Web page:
SoftBank books $3 billion in first 5 months of partnership with Saudi PIF

Masayoshi Son. (AFP)
Updated 26 October 2017
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SoftBank books $3 billion in first 5 months of partnership with Saudi PIF

RIYADH: Masayoshi Son, the partner of Saudi Arabia’s Public Investment Fund, revealed that his Vision Fund has made a return of 22 percent in its first five months of operation and turned in a profit of $3 billion.
Now he is ready to launch similar funds in the near future.
Son, also founder and chief executive of SoftBank of Japan, told the Future Investment Initiative in Riyadh that now was the time to invest in the hi-technology sector because the future prospects of artificial intelligence and robotics were so positive.
“This is just the start for tech valuations. I would not call it a peak at all, it is just the beginning,” he said, contrary to some expert predictions of a “bubble” in technology valuations.
PIF pledged to commit $45 billion to the Vision Fund.
Son said that the fund had made some 15 investments in its first five months.
“People said that $100 billion is too much to put into a single fund, but I say it’s too little. I would like to do more of a similar size.
“The next one will not take five years. Each fund will be roughly the same size, but we will launch them more frequently,” he said.
“People call me an optimist, people say I’m crazy, but I take it as a compliment,” he said.
Son, who almost went bankrupt in the dot com bust of 2000, said that then was the perfect time to invest in hi-technology. “If I had any money, I would have bought then,” he said.
He was speaking after Crown Prince Mohammed bin Salman unveiled plans for a $500 billion megacity called Neom in the north west of the country bordering Jordan and Egypt.
“I’m very excited to be part of Neom, and by the role we will be playing in it with the Kingdom,” he added.
He also told how the Crown Prince had first talked to him about technology investment in Tokyo.
“People says that I convinced him to put $45 billion into the fund during a 45 minute conversation, but that is not how it happened. He already had the idea to go for artificial intelligence, robots and super technology, and we found we had a lot in common. That’s how we created a friendship, partnership and a bonding of the mind,” he said.
“It is a great dream. All the dreamers come to a new place, and we will create that at Neom,” Son said.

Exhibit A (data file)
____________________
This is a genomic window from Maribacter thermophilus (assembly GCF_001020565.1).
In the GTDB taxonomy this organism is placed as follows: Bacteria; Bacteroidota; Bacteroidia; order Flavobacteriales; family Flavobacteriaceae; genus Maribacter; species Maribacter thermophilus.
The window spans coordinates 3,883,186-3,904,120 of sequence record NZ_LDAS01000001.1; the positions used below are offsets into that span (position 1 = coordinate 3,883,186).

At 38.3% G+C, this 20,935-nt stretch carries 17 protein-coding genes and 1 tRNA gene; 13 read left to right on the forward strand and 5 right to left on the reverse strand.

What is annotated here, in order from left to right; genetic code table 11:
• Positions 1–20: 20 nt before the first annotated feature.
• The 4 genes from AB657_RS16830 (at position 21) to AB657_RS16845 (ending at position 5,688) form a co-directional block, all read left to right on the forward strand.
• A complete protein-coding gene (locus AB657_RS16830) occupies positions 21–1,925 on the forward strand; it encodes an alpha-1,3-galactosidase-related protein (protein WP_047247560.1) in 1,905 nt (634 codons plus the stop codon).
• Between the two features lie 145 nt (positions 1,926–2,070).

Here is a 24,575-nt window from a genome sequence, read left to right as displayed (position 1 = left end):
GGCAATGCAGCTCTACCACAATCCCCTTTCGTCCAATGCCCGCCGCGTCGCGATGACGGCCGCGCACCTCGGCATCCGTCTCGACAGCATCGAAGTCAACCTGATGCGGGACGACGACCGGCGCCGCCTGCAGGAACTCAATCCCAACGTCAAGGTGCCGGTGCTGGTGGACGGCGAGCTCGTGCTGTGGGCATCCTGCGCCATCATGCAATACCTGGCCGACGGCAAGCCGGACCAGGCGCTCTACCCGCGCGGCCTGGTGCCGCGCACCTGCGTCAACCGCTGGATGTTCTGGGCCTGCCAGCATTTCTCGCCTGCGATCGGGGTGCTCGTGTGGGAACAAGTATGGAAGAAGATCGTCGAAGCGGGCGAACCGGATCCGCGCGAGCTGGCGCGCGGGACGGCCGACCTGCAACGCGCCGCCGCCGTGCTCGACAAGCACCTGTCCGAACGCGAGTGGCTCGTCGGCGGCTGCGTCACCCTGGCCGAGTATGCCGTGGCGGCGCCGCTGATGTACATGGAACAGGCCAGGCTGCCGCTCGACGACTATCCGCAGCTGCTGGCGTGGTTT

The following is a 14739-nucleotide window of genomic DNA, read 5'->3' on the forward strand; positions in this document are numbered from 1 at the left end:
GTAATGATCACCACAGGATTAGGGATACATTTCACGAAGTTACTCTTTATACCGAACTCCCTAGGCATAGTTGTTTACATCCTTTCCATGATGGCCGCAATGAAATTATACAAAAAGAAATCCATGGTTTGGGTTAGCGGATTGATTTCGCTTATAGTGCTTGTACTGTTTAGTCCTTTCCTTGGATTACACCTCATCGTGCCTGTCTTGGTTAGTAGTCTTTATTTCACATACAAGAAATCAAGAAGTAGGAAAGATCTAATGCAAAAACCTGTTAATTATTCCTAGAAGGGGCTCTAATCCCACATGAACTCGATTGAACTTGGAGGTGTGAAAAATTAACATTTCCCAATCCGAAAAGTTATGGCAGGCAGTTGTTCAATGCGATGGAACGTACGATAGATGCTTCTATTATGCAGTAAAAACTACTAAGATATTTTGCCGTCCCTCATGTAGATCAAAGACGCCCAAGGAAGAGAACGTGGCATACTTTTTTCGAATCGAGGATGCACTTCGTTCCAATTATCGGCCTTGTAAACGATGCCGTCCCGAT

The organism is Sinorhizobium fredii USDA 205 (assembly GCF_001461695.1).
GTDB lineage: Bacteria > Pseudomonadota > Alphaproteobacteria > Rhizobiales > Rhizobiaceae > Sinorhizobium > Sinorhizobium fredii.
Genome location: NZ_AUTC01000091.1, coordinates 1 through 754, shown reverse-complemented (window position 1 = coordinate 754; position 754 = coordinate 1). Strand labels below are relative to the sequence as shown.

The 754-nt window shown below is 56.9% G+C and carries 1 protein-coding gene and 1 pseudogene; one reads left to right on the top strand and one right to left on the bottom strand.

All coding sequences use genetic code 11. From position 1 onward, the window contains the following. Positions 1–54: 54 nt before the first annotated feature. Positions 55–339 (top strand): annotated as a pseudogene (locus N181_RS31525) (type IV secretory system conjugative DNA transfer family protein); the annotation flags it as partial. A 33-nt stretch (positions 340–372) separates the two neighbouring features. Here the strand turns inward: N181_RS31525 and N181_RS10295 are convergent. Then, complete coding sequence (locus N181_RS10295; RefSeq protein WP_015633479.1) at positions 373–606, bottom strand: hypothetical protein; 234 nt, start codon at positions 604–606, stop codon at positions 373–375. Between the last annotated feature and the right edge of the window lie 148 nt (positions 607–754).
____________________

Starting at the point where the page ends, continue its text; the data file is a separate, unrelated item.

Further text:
He mapped out a future for the business world where artificial intelligence and robotics would become the driving commercial forces.
“Ten years ago, the only technology company in the top ten biggest in the world by market capitalization was Microsoft. Today, there are seven tech companies in that list, and two of them are Chinese,” he said.
“Artificial intelligence will redefine every industry. The Internet is only a small part of the big change. AI will revolutionize all sectors,” he added.


US denies ‘final conclusion’ reached on Khashoggi case

Updated 49 min 39 sec ago
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US denies ‘final conclusion’ reached on Khashoggi case

  • A US newspaper published what it claimed were details of an intelligence report on the case
  • ‘The State Department will continue to seek all relevant facts’

JEDDAH: The US government denied on Saturday it had reached a final conclusion over the killing of Jamal Khashoggi after a US newspaper published what it claimed were details of an intelligence report on the case. 
“Recent reports indicating that the US government has made a final conclusion are inaccurate,” State Department spokeswoman Heather Nauert said.
“There remain numerous unanswered questions with respect to the murder of Mr. Khashoggi. The State Department will continue to seek all relevant facts,” she said.
“In the meantime, we will continue to consult Congress, and work with other nations to hold accountable those involved in the killing of Jamal Khashoggi.”

But President Donald Trump told reporters on Saturday that his administration would get “a very full report,” including who was responsible for Khashoggi’s death, on Monday or Tuesday.
The Washington Post published an article citing anonymous sources, who it says are close to the CIA which suggests the Crown Prince Mohammad bin Salman ordered the killing — something Saudi Arabia vehemently denies.
The Kingdom’s public prosecutor on Thursday released details of its investigation, saying the decision to kill the journalist was made by the head of a rogue mission during an attempt to repatriate him. The prosecutor is seeking the death penalty for five of the suspects. 
On Saturday, Donald Trump spoke with CIA Director Gina Haspel and Secretary of State Mike Pompeo from Air Force One, press secretary Sarah Huckabee Sanders said. 
Trump praised US relations with Saudi Arabia when he was asked about the case. Saudi Arabia is “a truly spectacular ally in terms of jobs and economic development,” the US president said.
Earlier, Saudi Arabia’s ambassador to the US Prince Khalid bin Salman, strongly denied the Washington Post story, and said he did not tell Khashoggi to go to Turkey, as the report claimed. 
“I never talked to him by phone and certainly never suggested he go to Turkey for any reason. I ask the US government to release any information regarding this claim,” Prince Khalid said
Khashoggi, a Saudi who lived in the United States, was a columnist for the Post.
He was killed on Oct. 2 at the Saudi Consulate in Istanbul after he went to get marriage documents.